Enter Treasury Regulation Sub-chapter A Sec.1.408-2 (b) This is simply the regulation that states that an individual retirement account must be a trust created or organized in the United States and that such trust must be maintained at all times as a domestic trust of the United States. It is not difficult to see that many will view this rule as also confining the assets invested in the retirement plan to inside the United States or US based financial institutions.
However, this is not so. Millions of Americans hold ownership stakes in foreign companies from BP to Sony inside their IRAs and while they may be traded as depository receipts or within international mutual funds, they are still foreign in origin.
Lost in the noise and confusion of the financial media is the important distinction between the “CUSTODIAN” of the retirement assets and the “INVESTOR” of those assets. These are two distinct and separate entities involved in your retirement plan, one dedicated to IRS Compliance while the other dedicated to investment opportunities. While you must adhere to the custodianship rules outlined in Sec. 1.408-2(b) in an IRA you can elect to be the “INVESTOR” of those assets, opening up a whole universe of choices outside of the US.
But don’t expect the larger financial intermediaries to make you aware of this regulation. The more you believe that your investment choices are a privilege bestowed on you by the designated mutual fund company, the more you will avoid looking outside the NYSE or even US borders.
So by law you must use a US-based custodian who reports to the IRS, but the investments can exist outside of the US?
Correct. Once you select a custodian the next thing is to select an experienced lawyer who specializes in Company Incorporation. You will have to establish a Limited Liability Company (LLC); this is where the foreign or domestic incorporation comes in. It is this company that invests your funds on behalf of you.
Think of it as starting your own Fidelity Investments, but you are the only client and you are the only employee. This is the simplest way to explain it. Your company has rights and the ability to invest, but there are restrictions to what your business can own.
What are those restrictions?
There are restrictions such as you cannot live in any real estate you purchase, cannot buy antiques, and if you purchase a business, you cannot receive a salary from that business.
The following is a brief list of what you can invest in:
Stocks, bonds, mutual funds
Trust Deeds and Mortgage Notes
Limited Liability Corporations
Private Stock Offerings
Leases and Lease Options
U.S. Treasury Gold and Silver Coins
Collectibles and Life Insurance ARE PROHIBITED
And as I mentioned, if you incorporate outside of the US, you then will have to pay corporate taxes in that country of incorporation. This may seem counter-productive, but paying 25% in taxes on 4% bond yields beats a tax free 1% CD yield any day, and many countries have low corporate or even no capital gains taxes.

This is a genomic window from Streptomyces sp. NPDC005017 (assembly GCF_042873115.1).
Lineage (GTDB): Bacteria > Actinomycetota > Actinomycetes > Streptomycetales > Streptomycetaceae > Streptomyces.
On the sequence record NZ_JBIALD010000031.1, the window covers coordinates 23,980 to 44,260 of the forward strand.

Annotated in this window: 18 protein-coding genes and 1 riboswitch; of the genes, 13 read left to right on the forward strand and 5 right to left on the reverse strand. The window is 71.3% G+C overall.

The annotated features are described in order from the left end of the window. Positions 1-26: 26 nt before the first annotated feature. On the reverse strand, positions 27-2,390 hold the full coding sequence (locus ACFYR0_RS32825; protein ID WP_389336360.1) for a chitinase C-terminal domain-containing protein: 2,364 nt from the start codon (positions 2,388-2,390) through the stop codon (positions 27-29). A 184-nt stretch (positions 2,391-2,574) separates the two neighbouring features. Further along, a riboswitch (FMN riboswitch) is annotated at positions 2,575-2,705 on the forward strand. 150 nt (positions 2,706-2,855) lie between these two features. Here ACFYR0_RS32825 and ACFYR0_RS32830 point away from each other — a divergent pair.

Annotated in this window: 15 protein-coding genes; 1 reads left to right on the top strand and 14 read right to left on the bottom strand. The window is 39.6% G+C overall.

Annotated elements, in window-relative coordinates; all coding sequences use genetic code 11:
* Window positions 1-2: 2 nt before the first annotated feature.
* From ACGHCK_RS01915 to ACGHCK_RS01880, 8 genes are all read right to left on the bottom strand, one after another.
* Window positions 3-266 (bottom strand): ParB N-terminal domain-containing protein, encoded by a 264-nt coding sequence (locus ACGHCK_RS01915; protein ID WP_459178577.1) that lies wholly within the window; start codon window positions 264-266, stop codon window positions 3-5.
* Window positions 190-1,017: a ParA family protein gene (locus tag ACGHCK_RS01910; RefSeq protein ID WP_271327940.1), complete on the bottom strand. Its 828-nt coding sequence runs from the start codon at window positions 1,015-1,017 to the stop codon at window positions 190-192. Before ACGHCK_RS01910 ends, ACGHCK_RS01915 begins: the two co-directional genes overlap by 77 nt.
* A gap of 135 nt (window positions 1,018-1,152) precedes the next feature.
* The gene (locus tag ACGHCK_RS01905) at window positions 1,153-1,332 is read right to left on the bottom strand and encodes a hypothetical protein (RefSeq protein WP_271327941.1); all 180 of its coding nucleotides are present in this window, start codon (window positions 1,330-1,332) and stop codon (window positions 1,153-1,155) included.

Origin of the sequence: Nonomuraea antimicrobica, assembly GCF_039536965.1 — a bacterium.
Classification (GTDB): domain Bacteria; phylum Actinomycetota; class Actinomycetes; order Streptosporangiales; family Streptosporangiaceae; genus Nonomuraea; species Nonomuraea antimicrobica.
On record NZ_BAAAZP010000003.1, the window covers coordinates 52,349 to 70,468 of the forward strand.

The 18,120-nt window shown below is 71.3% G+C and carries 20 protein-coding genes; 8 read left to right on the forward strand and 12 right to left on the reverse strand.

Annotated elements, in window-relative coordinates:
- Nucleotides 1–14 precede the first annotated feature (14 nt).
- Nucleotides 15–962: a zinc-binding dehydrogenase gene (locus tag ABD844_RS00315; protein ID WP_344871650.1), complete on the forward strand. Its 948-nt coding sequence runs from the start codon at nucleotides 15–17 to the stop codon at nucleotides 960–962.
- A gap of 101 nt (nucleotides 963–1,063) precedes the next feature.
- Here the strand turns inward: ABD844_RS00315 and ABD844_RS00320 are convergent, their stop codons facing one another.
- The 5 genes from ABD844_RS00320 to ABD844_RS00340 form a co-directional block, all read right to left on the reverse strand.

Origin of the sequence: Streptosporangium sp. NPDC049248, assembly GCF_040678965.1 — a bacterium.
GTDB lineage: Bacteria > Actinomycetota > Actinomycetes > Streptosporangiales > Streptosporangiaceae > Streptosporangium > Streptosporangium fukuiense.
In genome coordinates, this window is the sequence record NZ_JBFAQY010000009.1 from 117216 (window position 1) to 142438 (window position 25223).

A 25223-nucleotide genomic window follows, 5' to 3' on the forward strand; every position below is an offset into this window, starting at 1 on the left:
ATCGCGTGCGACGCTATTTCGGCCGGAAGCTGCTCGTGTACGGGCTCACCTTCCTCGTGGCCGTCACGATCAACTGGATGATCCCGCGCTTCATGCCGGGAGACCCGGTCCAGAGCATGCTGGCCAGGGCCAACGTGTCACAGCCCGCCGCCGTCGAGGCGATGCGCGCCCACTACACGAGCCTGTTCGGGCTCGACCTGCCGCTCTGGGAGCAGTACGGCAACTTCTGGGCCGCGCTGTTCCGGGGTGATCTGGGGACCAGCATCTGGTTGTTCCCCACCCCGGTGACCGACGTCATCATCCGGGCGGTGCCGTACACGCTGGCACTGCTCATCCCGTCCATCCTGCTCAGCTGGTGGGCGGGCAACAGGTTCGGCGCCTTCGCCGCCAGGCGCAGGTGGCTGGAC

Another thing you must be mindful of is “Prohibited Transactions.” You need to be aware that any addition to the account in the form of labor must be viewed as a contribution. That is, everything, and to some degree, everyone who contributes to the accounts’ existence and operation must be compensated by the plan and only the plan otherwise that contribution can be viewed as a deposit of funds for lack of a better description. Gaining compensation outside of the plan for the benefit of the plan can run you into trouble with the IRS.
For example, if you buy a rental and use a property manager, the property manager must be compensated by the plan and not by you. If the rental needs a roof, that roof must come from the plan and not outside of the plan as it would be deemed a contribution. This could also apply if you decide to put a coat of paint on the building or cut its lawn. Again, it is best to get acquainted with this program and the net is filled with people offering this service.
Since not everyone has migration to another country on their radar, what suggestions would you give to readers who are interested in learning more about self-directed retirement plans at home?
My first piece of advice is to Google “Self Directed Retirement”. I would also like to suggest that if one of your readers is a lawyer that specializes in incorporations and corporate law, that they contribute their insights to this discussion. US corporate law has some additional complexity via interstate commerce, but nothing monumental as far as I know.
Another thing they could do is speak with a financial/tax professional who recognizes self-directed accounts.
Can you see other benefits to incorporating in another country?
An option that is gaining attention is to use the assets in your retirement account as proof of investment into another country, thereby helping to qualify for residency in that country. Anyone who has considered emigrating from the US will see that many countries welcome Americans with open arms and free healthcare, provided you invest and domicile your wealth locally. This could represent a very interesting form of capital flight, as it is perfectly legal and at the end of the day, it is your money.
I’m currently liaising with Immigration NZ and a couple who plan to retire here and the process is very straightforward since the assets are treated as no different than a taxable account. As for other countries, it pays to get an answer direct from an official source to be certain.
In the end, if you have a long range plan for retirement that involves exposing yourself to as many options as possible, it may be best to start implementing that plan sooner rather than later.
For those interested in exploring options mentioned here, please consult a qualified financial/tax professional to learn more about your retirement account and retirement planning options.